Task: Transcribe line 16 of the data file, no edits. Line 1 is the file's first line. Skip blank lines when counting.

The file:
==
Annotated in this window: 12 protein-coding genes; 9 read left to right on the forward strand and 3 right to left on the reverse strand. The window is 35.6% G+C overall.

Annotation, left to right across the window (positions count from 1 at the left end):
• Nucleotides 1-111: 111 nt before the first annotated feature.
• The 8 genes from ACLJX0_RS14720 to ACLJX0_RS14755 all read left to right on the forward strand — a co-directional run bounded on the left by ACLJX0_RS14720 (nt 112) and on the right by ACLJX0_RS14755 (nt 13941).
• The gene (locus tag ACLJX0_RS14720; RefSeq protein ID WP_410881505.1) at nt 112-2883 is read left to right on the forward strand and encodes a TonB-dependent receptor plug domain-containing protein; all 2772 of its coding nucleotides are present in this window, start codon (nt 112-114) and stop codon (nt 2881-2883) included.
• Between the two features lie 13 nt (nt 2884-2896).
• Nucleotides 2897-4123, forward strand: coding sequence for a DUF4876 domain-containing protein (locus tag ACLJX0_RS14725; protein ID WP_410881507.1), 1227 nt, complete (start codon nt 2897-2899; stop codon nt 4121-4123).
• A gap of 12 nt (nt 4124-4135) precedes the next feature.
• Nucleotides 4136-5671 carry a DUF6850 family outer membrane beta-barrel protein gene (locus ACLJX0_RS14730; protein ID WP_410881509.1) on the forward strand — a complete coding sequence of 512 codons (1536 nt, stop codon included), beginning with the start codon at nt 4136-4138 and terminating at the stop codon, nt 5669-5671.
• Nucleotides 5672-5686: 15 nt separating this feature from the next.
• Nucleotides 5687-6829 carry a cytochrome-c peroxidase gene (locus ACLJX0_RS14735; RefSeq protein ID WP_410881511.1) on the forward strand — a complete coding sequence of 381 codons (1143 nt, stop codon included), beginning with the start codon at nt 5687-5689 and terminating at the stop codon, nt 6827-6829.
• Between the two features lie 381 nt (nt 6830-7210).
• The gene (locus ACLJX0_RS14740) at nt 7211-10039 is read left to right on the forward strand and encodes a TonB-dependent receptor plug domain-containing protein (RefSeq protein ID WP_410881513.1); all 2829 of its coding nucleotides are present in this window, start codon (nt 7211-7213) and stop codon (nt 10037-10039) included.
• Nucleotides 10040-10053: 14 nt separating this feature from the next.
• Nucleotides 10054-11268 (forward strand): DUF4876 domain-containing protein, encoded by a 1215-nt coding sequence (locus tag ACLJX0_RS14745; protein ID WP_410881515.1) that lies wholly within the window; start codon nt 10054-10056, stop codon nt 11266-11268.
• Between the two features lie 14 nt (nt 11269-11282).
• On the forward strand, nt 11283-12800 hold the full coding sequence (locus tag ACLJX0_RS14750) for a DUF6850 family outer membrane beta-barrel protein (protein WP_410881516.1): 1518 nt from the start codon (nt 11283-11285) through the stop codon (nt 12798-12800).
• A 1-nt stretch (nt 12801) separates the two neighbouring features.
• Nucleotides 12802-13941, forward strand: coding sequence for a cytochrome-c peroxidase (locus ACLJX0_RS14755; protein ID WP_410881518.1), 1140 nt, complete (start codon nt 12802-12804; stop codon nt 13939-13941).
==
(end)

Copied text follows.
• Between the two features lie 14 nt (nt 11269-11282).